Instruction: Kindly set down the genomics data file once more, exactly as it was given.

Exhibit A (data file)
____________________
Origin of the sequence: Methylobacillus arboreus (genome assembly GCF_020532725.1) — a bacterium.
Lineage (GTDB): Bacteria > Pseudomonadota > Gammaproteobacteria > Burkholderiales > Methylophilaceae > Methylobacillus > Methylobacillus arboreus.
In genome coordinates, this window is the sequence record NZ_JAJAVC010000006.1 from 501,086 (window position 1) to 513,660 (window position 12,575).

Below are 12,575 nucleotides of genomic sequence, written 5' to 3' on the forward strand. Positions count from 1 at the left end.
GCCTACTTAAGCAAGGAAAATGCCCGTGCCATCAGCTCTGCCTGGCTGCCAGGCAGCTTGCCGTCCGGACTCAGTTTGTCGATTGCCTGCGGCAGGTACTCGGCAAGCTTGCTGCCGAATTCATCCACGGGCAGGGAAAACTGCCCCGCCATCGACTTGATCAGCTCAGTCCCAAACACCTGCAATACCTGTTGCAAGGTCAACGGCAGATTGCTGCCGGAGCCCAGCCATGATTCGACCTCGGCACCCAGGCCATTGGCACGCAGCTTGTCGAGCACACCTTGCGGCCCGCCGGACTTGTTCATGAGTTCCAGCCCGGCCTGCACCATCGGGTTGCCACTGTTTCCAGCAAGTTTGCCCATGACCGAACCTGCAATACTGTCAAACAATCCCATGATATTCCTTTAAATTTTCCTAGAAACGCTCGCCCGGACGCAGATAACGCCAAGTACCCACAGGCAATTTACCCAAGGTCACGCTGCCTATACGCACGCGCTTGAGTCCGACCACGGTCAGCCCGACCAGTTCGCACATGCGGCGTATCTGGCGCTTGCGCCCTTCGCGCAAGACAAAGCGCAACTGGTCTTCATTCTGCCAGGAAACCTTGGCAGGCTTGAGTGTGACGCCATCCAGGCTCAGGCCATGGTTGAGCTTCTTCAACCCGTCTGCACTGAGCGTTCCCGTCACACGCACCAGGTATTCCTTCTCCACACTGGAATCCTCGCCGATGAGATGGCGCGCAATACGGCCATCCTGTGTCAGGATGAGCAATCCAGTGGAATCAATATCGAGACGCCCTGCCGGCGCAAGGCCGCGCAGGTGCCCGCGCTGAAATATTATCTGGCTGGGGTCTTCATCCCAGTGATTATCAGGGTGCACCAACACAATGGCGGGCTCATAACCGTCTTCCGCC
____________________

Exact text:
Origin of the sequence: Methylobacillus arboreus (genome assembly GCF_020532725.1) — a bacterium.
Lineage (GTDB): Bacteria > Pseudomonadota > Gammaproteobacteria > Burkholderiales > Methylophilaceae > Methylobacillus > Methylobacillus arboreus.
In genome coordinates, this window is the sequence record NZ_JAJAVC010000006.1 from 501,086 (window position 1) to 513,660 (window position 12,575).

Below are 12,575 nucleotides of genomic sequence, written 5' to 3' on the forward strand. Positions count from 1 at the left end.
GCCTACTTAAGCAAGGAAAATGCCCGTGCCATCAGCTCTGCCTGGCTGCCAGGCAGCTTGCCGTCCGGACTCAGTTTGTCGATTGCCTGCGGCAGGTACTCGGCAAGCTTGCTGCCGAATTCATCCACGGGCAGGGAAAACTGCCCCGCCATCGACTTGATCAGCTCAGTCCCAAACACCTGCAATACCTGTTGCAAGGTCAACGGCAGATTGCTGCCGGAGCCCAGCCATGATTCGACCTCGGCACCCAGGCCATTGGCACGCAGCTTGTCGAGCACACCTTGCGGCCCGCCGGACTTGTTCATGAGTTCCAGCCCGGCCTGCACCATCGGGTTGCCACTGTTTCCAGCAAGTTTGCCCATGACCGAACCTGCAATACTGTCAAACAATCCCATGATATTCCTTTAAATTTTCCTAGAAACGCTCGCCCGGACGCAGATAACGCCAAGTACCCACAGGCAATTTACCCAAGGTCACGCTGCCTATACGCACGCGCTTGAGTCCGACCACGGTCAGCCCGACCAGTTCGCACATGCGGCGTATCTGGCGCTTGCGCCCTTCGCGCAAGACAAAGCGCAACTGGTCTTCATTCTGCCAGGAAACCTTGGCAGGCTTGAGTGTGACGCCATCCAGGCTCAGGCCATGGTTGAGCTTCTTCAACCCGTCTGCACTGAGCGTTCCCGTCACACGCACCAGGTATTCCTTCTCCACACTGGAATCCTCGCCGATGAGATGGCGCGCAATACGGCCATCCTGTGTCAGGATGAGCAATCCAGTGGAATCAATATCGAGACGCCCTGCCGGCGCAAGGCCGCGCAGGTGCCCGCGCTGAAATATTATCTGGCTGGGGTCTTCATCCCAGTGATTATCAGGGTGCACCAACACAATGGCGGGCTCATAACCGTCTTCCGCC